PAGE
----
It has to be made clear that Farrel’s understanding of Alice Walker’s story is an acceptable argument. It is no loner convenient to praise Mama and Maggie’s dedication to preserve traditions and to condemn Dee for her progressive thinking.
It has to be said that perhaps Dee was not materialistic but simply wanted to improve her life.
It is wrong for her in not encouraging Maggie to reach for the stars.
She seemed justified in her actions because of Maggie’s injuries but even with a disability a child must go to school.
Maggie does not hate Dee’s sophistication and learning, in fact she wants to be like Dee.
But at the same time Maggie is sensitive enough to honor and respect her mother and their traditions.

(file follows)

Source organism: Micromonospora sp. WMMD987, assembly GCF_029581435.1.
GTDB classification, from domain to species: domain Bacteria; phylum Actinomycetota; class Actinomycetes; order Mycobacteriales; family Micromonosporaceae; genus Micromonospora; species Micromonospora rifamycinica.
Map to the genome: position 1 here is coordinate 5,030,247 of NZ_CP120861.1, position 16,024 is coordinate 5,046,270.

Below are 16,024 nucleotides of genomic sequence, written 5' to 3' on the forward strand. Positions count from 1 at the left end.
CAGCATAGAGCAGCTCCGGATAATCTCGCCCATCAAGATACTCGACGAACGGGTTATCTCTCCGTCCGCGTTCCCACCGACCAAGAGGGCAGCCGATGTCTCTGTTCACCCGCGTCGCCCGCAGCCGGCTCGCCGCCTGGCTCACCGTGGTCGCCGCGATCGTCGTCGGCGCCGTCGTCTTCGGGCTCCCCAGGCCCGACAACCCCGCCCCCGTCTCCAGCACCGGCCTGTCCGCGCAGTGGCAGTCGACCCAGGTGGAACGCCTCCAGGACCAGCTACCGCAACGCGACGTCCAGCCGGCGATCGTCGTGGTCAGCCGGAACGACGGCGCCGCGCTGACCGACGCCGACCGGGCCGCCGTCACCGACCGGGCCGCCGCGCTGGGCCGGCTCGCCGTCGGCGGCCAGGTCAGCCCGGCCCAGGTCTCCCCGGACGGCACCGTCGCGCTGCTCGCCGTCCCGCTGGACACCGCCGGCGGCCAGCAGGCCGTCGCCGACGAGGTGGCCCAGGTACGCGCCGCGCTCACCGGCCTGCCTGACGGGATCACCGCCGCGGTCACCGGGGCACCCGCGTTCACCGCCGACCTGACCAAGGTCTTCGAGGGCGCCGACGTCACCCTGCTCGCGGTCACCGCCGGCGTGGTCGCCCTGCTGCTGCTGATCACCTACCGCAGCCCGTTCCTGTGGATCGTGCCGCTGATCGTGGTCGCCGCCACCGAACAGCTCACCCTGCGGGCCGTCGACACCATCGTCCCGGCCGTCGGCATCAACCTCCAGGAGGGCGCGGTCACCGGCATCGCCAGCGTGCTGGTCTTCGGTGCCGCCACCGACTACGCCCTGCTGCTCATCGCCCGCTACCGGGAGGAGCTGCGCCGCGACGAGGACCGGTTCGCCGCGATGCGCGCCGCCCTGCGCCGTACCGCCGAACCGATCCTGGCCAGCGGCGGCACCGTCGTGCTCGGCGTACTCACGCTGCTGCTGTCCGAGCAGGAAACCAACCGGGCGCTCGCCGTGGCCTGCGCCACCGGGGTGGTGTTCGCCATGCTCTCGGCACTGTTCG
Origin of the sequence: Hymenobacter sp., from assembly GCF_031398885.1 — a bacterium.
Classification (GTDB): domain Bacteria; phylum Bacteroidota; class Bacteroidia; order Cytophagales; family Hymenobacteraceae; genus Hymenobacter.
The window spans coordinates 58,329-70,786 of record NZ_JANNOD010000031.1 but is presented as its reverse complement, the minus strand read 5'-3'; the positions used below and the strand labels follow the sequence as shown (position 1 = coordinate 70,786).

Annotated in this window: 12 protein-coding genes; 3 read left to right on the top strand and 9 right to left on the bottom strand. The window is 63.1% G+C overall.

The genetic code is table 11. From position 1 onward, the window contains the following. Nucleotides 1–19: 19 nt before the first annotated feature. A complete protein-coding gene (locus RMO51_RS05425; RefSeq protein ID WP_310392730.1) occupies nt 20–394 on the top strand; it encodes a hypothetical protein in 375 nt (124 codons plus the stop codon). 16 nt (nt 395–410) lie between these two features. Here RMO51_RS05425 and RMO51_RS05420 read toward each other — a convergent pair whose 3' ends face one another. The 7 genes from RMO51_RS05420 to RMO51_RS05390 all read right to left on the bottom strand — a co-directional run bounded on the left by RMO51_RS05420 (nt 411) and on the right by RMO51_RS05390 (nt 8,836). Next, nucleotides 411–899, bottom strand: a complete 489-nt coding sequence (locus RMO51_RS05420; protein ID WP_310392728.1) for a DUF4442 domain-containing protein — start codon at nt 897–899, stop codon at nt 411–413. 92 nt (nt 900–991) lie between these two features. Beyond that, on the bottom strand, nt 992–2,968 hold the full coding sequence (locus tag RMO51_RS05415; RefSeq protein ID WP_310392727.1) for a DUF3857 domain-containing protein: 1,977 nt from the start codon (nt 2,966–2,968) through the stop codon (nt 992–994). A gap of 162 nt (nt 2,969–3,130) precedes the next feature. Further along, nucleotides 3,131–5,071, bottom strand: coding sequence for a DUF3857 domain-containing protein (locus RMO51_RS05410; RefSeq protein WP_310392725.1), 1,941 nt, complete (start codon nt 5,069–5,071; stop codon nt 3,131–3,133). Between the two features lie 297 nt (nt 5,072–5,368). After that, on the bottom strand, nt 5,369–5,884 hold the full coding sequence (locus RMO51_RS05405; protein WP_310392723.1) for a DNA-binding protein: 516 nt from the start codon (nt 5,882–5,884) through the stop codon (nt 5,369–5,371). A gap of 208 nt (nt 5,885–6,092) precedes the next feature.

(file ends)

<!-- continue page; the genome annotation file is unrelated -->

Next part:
Nancy Tuten echoes the sentiment of most readers and most commentators who said that Dee was a bad example of how a girl should behave.
This is evident in the introduction to an article that she had written on this subject and she wrote “Commentaries on Alice Walker’s “Everyday Use” typically center on Mama’s awakening to one daughter’s superficiality and to the other’s deep-seated understanding of heritage (Tuten, 1993, p.125).
A world populated by people who are not pressured to buy the latest gadgets and be updated with the latest trend.
Tuten’s commentary is a criticism to the lifestyle chosen by Dee.